Assemble and maintain a household emergency supply kit, and be sure that all family members know where it is stored. The kit should consist of one or two portable containers (e.g., plastic tubs, backpacks, duffel bags) holding the supplies that your family would need to survive without outside assistance for at least 3 days following an earthquake or other disaster. Make additional, smaller kits to keep in your car(s) and at your place(s) of work.
- Stay in Contact
List addresses, telephone numbers, and evacuation sites for all places frequented by family members (e.g., home, workplaces, schools). Include the phone number of an out-of-state contact. Ensure that family members carry a copy of this list, and include copies in your emergency supply kits.
- Care for People, Pets, and Property
Get training in first aid and cardiopulmonary resuscitation (CPR) through your local chapter of the American Red Cross. Find out where you could shelter your pet should it become necessary to evacuate your home. Ensure that family members know how and when to call 9-1-1, how to use your home fire extinguisher, and how, where, and when to shut off your home’s utilities (water, natural gas, and electricity). Ask your state insurance commissioner about the availability of earthquake insurance in your state.
Guidance on preparing yourself and your family:
Prepare Your Community
Consider becoming involved in local, voluntary programs that strengthen your community’s disaster resilience. Investigate training and volunteer opportunities available through the American Red Cross. FEMA works with local governments and other community stakeholders to provide free training and volunteer opportunities through its Citizen Corps and Community Emergency Response Team (CERT) programs. Visit www.citizencorps.gov for more information.
During the Next Earthquake
When earthquake shaking begins, immediately apply what you have learned about What to Do During an Earthquake. Reacting safely will reduce your chances of being injured.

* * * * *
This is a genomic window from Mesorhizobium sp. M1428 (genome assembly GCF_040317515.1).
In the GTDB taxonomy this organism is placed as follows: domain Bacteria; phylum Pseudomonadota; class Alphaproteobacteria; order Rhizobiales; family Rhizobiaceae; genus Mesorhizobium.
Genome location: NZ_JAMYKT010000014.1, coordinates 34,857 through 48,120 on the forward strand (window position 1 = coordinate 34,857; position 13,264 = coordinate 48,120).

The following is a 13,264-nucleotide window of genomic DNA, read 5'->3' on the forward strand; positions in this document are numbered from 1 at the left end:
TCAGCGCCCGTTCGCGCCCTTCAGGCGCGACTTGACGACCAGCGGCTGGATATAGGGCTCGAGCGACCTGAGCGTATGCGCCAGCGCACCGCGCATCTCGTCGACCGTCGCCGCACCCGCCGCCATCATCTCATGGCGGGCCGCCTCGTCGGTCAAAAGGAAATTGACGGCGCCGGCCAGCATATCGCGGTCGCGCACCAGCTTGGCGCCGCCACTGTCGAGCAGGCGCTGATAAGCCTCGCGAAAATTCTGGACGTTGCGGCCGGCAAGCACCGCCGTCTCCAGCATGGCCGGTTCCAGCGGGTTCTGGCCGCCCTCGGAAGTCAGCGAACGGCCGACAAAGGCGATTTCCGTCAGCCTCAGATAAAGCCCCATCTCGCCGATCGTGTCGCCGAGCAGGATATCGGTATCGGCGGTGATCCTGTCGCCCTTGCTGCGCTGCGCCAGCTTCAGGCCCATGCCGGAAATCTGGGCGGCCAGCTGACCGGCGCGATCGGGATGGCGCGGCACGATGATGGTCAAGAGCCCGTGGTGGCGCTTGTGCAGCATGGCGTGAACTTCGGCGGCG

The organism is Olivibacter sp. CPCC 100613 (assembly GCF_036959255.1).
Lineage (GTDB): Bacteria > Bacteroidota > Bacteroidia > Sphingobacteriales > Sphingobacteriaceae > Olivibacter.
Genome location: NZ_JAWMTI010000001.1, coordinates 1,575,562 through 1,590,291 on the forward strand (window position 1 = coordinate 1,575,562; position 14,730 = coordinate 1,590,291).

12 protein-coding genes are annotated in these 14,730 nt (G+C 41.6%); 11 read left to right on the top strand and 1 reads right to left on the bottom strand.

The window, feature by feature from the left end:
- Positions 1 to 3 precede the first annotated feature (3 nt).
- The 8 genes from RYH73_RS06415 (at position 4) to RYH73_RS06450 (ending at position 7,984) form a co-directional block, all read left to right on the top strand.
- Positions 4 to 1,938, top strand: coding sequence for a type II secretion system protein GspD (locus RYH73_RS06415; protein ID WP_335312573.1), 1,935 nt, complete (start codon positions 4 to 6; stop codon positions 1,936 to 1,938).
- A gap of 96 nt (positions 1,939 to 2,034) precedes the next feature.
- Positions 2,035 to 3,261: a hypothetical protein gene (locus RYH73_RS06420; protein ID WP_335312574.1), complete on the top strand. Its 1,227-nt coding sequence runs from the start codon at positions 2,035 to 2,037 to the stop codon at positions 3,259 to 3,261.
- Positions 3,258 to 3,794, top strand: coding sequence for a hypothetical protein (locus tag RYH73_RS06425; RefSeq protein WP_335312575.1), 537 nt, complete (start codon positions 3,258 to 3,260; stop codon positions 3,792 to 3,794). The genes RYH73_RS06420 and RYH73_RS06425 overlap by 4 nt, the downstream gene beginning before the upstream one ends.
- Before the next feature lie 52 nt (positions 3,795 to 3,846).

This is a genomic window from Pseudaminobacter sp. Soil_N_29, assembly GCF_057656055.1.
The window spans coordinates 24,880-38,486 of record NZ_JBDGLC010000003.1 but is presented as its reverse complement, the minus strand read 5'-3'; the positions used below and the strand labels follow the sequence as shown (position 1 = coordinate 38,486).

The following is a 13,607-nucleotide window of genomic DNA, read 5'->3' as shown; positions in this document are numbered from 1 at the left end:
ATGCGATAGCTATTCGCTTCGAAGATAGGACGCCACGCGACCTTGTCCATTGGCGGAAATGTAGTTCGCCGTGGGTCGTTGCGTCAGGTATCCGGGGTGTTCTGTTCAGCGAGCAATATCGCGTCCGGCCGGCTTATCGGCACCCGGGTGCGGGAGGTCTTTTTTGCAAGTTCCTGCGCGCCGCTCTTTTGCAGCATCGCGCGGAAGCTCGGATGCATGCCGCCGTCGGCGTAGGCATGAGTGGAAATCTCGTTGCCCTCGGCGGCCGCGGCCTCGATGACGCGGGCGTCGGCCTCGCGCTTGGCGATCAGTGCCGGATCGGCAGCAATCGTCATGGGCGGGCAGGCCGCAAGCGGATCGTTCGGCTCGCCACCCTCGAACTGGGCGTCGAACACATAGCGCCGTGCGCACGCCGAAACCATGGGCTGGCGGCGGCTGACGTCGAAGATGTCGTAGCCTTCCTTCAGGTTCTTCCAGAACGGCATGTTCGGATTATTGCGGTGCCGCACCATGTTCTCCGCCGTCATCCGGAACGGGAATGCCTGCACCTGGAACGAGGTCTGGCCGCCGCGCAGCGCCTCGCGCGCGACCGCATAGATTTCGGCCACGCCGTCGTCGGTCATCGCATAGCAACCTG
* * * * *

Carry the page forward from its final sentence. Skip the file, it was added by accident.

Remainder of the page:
After the Next Earthquake
Once the shaking stops, check for injuries among your family and neighbors and, as needed, administer first aid and call for emergency medical assistance. Also check for hazards in and around your home created by earthquake damage. Keep in mind that aftershocks may strike at any time, exacerbating these hazards and requiring you to immediately drop, cover, and hold on.
Responding promptly to hazards can prevent further damage and injuries. This may entail extinguishing small fires or reporting larger blazes; shutting off the water supply when broken pipes are leaking; shutting off the electricity when damaged wiring threatens to spark fires; shutting off the natural gas when you suspect that gas is leaking; or evacuating your home when any of these hazards or others, such as structural damage, make continued occupancy potentially unsafe.
If it is necessary to leave your home, you may, in the days and weeks following the quake, need to seek emergency assistance from the American Red Cross. In the event of a presidential disaster declaration, assistance for housing and other needs may also become available from FEMA.
Regardless of the severity of this earthquake, learn from the experience. If there are things that you could have done better in preparing for this quake, do them better now in preparation for the next earthquake. If your home must be repaired or rebuilt, for example, use this opportunity to correct any structural weaknesses and ensure compliance with seismic building standards. If unsecured belongings were damaged, improve how you secure your home’s contents. If your emergency supply kit proved inadequate, use what you learned to make a kit that will better meet your needs.
Guidance on what to do once the shaking stops:
- Earthquake Safety Checklist (FEMA 526)
Specific tips on what to do in the immediate aftermath of earthquakes